Key worker Danny skips traffic jams thanks to Big Bike Revival bike loan

Freezeframe from a video of a man in a navy pullover standing behind a bicycle
Danny Blair has already clocked up 45 miles on his bike since receiving it last week
Cycling UK’s Big Bike Revival for Key Workers has been helping health workers in Liverpool get on their bikes through an innovative new loan scheme, digital and communications officer Richard Wevill explains.

The journey to work was a grinding routine for therapy radiographer Danny Blair. Having worked at the same hospital since 2005, he could almost time his watch by when he would hit the inevitable traffic jams.

But since the coronavirus lockdown, the 37-year-old from Liverpool has been cycling to work at Aintree Hospital, a 15-mile round journey from his home in the Penny Lane area of the city.

 "I didn't realise just how much of a positive effect on your physical and mental health riding to work had, until I was able to start last week. It's amazing," he said.

"The journey to work is mostly downhill, then on the way home it is uphill, but when I get through the door my mind is a lot more settled. My wife is a DJ and so her work has been cancelled. She has been at home all day with our three small children, and so when I come back after that bike ride I feel much less stressed and ready to help with the family." 

Danny received his Dahon folding bike from HYPE Urban Bikes, a social enterprise in Birkenhead, as part of Cycling UK’s Big Bike Revival for Key Workers scheme.

They received sixty applications in the first 48 hours of the scheme’s launch, and 100 bikes originally supplied by Cycling UK last year for community outreach work on the Wirral - paused due to the impact of coronavirus - have now been loaned to doctors, nurses and hospital staff to give them an affordable way to travel to work and maintain social distancing.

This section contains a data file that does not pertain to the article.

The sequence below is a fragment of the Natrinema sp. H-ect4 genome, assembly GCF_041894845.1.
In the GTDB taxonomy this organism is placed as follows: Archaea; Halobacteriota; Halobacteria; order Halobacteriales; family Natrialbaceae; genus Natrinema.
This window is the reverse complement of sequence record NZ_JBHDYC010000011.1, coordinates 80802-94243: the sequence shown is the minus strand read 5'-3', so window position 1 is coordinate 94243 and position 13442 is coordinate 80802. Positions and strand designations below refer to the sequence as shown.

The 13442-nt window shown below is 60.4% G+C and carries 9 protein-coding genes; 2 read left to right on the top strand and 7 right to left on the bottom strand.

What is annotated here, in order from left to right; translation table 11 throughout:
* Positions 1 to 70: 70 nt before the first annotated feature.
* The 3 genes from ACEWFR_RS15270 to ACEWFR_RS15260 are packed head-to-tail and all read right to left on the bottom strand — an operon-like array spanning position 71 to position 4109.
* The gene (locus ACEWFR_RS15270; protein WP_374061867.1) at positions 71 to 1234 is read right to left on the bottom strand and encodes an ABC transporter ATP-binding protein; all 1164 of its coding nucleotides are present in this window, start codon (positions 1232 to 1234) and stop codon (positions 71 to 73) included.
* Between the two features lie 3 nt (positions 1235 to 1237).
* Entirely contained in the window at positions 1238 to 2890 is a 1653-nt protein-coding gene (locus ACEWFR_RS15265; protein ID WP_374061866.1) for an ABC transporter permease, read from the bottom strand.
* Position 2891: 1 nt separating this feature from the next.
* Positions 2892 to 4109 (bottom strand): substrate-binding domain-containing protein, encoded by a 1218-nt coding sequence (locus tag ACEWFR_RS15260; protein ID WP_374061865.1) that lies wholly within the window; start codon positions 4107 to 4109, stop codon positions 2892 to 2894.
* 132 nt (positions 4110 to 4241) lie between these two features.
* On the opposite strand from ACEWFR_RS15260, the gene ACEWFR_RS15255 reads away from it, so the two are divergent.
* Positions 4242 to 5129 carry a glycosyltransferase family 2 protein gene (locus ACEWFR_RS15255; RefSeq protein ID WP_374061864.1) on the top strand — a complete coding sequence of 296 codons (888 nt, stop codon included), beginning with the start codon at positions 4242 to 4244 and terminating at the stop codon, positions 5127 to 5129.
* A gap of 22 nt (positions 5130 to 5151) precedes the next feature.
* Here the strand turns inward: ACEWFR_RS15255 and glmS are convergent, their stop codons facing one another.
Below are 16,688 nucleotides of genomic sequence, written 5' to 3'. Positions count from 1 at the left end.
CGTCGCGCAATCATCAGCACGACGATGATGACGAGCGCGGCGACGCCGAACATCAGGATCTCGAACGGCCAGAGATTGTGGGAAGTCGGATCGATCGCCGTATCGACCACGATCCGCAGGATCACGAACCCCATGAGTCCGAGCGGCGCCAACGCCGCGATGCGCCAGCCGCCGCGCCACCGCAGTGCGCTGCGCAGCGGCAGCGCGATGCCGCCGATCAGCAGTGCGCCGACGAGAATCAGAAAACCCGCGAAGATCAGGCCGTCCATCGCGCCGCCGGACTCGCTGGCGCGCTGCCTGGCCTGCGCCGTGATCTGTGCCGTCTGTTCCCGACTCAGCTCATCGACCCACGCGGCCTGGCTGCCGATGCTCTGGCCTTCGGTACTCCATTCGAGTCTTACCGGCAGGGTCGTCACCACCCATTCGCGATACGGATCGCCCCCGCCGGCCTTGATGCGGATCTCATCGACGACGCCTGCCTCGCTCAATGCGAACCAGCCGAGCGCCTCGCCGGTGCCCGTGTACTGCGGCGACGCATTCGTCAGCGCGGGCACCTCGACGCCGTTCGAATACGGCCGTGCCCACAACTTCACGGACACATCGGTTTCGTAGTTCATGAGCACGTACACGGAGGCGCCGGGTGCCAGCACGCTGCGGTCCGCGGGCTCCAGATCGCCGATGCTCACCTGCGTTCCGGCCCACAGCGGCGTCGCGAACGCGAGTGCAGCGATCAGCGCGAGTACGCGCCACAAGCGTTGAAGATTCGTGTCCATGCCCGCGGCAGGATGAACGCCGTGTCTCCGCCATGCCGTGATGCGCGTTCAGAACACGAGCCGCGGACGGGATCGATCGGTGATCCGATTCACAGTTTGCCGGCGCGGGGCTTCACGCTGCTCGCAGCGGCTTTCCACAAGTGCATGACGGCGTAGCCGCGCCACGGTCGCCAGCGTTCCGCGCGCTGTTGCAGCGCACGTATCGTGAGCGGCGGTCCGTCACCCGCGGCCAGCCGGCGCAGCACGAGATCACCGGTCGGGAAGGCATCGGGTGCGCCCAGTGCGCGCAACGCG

The bikes can be loaned for a six-month period, but beneficiaries are required to log their rides each week on Strava, to demonstrate that they are being well used. Danny’s certainly will be, especially when his rota requires him to travel to Clatterbridge Hospital which involves crossing the Mersey to Birkenhead. "I definitely want to make sure I get a bike to ride to work forever" he said. 

Matthew Houghton, chief executive of Hype Merseyside said: "With the help of Cycling UK and the people of Merseyside, we can use our network and expertise to go even further and source more bikes, providing more frontline workers with free, healthy and safe transport.”

He said one of the main reasons people have for wanting to access the donated bikes was to save money, after NHS staff reported the expense of paying for taxis because they were worried about waiting at bus stops or train platforms.

HYPE Urban Bikes have received more than 700 applications from NHS workers for a bike loan and have been able to source more bicycles thanks to a grant from Cycling UK's Big Bike Revival Project for Key Workers which is funded by the Department for Transport and is distributing small grants to more than 60 bike shops and community centres around the country. Volunteers from HYPE have also been collecting donated bikes for their workshop team to ensure they are in great condition before being lent to a health worker at one of five hospitals across the region.

I definitely want to make sure I get a bike to ride to work forever.

Danny Blair, NHS key worker from Liverpool

Grace Harrison, 22, who works in the x-ray department at Arrowe Park has been riding her loan bike three to four times a week since it was delivered to her workplace by HYPE volunteers.

She said: "I don't live far from the coast or the Wirral Way, so I have been going there for an hour or two after work or on my days off. It's nice to get out in the fresh air and ride."

A blonde woman with purple healthcare workers' uniform stood with a red bicycle

She said she had been delighted with how simple it had been to apply for and be given a loan bike: "It has just been amazing from start to finish. It was really speedy going from applying, to being given the bike within about two weeks. It's also been really motivating to go on the Strava app and see what other people are doing too." 

A screenshot of a bicycle with the coast in the background from the Strava app

HYPE (Helping Young People Everywhere) Merseyside was originally formed to work with young people aged between 7 and 24 in Birkenhead through community projects and outreach work.

If you live on Merseyside and have an unwanted bike which you could donate to the scheme, more details are available on their website.